Succession planning: 11 vital tips

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Succession planning is becoming the key to a successful, financially-secure and worry-free transition to retirment. However, as Gunilla Miranda reportsa succession plan can't be produced overnight.

“If you have not made any preparation, expect the process to take two years. It takes time to systemise and document the business. It is, of course, possible to do it quicker, but plan for two years and you will not be disappointed,” said DFK Australia New Zealand partner Robert Shelton.

If you have no plan at all, sit down with your board or partner and answer the following question: Is a family member taking over your business, or are you selling it outside the family sphere?

The sale process is, of course, different if it is through the owner’s choice, rather than out of necessity – such as a downturn in health, disability or death. If selling to an outsider, start with the following questions: 

  • What are you selling? Shares? Assets?
  • If selling assets, what assets are you selling/transferring and keeping? Are you selling intellectual property? Are they transferable? Know-how?
  • Timeframe: when do you want to exit?
  • Write a one-page brief overview including history, milestones and strong points. It is important that you don’t give away any trade secrets here. Organise a confidentiality agreement before revealing any secrets.
  • The most important question: Who is the potential buyer? In small business, for example, 75-80% of businesses are sold to someone the owner already knows, such as a supplier or client. Rarely does someone walk in from the street to buy.

When you know where the buyer is coming from, it’s time to think about price.


There are many things that can go wrong, such as the buyer not being able to obtain finance, so it’s important to be realistic about the timeframe and the price, said Shelton. He offered the following pointers: 

  1. Start early.
  2. Be realistic about the timeframe and price.
  3. Know what you are selling (and what are you not selling).
  4. Be open to alternative sale processes (e.g. I want your assets and your staff; I want your clients but not your equipment; I can only pay two-thirds; vendor finance).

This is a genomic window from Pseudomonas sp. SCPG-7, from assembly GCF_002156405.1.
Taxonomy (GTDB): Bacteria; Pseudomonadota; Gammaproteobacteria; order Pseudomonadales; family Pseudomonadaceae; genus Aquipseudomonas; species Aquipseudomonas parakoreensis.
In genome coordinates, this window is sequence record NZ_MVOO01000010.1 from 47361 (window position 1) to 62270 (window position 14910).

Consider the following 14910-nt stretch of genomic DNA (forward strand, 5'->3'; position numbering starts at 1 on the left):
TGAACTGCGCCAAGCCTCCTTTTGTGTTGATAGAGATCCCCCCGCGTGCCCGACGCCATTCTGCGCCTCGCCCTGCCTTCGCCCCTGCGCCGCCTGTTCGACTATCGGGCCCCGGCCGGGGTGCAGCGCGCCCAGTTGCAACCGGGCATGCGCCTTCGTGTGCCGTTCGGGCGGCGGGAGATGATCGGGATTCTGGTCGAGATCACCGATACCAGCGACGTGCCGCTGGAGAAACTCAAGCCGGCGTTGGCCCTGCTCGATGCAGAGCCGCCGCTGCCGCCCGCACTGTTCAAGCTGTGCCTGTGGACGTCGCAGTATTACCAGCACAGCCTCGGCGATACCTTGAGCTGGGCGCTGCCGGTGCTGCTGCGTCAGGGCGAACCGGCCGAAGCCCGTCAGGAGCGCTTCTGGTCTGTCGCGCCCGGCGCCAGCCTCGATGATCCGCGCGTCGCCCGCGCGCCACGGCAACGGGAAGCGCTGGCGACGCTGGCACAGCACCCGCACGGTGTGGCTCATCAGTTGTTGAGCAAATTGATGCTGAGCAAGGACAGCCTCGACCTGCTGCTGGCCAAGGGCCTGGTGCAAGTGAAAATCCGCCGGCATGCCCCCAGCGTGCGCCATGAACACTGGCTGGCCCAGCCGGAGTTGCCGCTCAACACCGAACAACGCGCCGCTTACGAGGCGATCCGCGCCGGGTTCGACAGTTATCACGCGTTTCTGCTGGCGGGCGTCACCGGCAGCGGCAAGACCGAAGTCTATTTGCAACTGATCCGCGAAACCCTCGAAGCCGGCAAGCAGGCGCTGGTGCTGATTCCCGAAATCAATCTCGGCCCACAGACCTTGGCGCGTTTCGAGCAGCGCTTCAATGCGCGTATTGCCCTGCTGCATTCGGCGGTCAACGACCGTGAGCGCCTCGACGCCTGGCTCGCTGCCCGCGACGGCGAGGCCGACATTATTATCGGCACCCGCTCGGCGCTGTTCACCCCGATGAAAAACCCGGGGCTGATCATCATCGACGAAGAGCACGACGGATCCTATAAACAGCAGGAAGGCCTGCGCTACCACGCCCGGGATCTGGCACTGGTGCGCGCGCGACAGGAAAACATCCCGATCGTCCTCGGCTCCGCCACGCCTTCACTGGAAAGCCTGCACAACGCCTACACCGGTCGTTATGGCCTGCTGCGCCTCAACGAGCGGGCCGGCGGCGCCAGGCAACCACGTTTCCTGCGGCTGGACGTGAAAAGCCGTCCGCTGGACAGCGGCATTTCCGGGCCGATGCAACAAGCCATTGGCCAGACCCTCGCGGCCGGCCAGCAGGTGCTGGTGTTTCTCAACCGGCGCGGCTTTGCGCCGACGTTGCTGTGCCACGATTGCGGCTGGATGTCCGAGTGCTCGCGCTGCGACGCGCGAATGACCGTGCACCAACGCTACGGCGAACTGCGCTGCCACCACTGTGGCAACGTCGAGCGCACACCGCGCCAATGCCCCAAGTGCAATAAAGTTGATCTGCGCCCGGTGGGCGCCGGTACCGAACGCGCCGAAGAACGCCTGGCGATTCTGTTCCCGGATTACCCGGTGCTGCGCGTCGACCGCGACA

5. Know the income tax, GST, CGT, stamp duty and other tax issues surrounding the sale.
  6. Analyse the cash flow and debt obligations around the sale.
  7. Review your intellectual property asset and intangible liability.
  8. Inform your team appropriately, especially senior members.
  9. What happens after the sale? Will there be a restrictive covenant for the next five years, for example, or do you need to work again within six months?
  10. What are you going to do after the sale? You are used to a busy lifestyle. What are your plans?
  11. Above all, get advice: talk to your accountant early and continuously.

Whoever is going to take on the reins Graeme Bellach, partner of CIB in Parramatta, stated that “in succession planning, start early to groom the person who is taking over”.

Vital questions

If a family member is taking over, then a business owner should start to think about the following questions:

Family first: Do you want the business to remain in the family? If so:

  • Do you have any family members who are actively involved in the business?
  • Are any family members currently involved in the decision making of the business? Do family members have the necessary skills?
  • What is the impact on non-active family members?
  • What problems will this cause the family (e.g. disputes, etc.)?

Senior personnel:

  • Do not forget about senior people in the business and their effect on the business’ success.
  • Do they have an interest in owning part of the business?
  • Do they have the capacity to purchase part of the business?
  • Would they be able to work with the family members that remain in the business? 

Have you consulted with other owners who have been through a business succession and/or professionals with experience in this area (e.g. an accountant)?

Start to develop a picture of what the future business would look like without you in it:

  • Can existing staff take up your role and what training is required?
  • Can existing staff take up roles of people promoted by the transition and what training is required?
  • Will the business still be in harmony in this future outlook?
  • What weaknesses or problems do you see? 

Create a transition plan to achieve the succession:

  • Your replacement (successor(s)):
    1. Help your successor build a profile in the business, which shows credibility to staff, customers, and your family (after all they are taking over the family business).
    2. How will you inform/introduce your successor to your customers and suppliers?
    3. How will the successor(s) purchase your business?
  • Establish a timeframe for completion.
  • Document the plan.
  • Advise stakeholders of the plan.
  • Communicate regularly to stakeholders.

What is your contingency plan if things do not go according to plan? 

“It always come down to planning, a good dialogue with everyone involved and having a realistic timeframe,” said Bellach.

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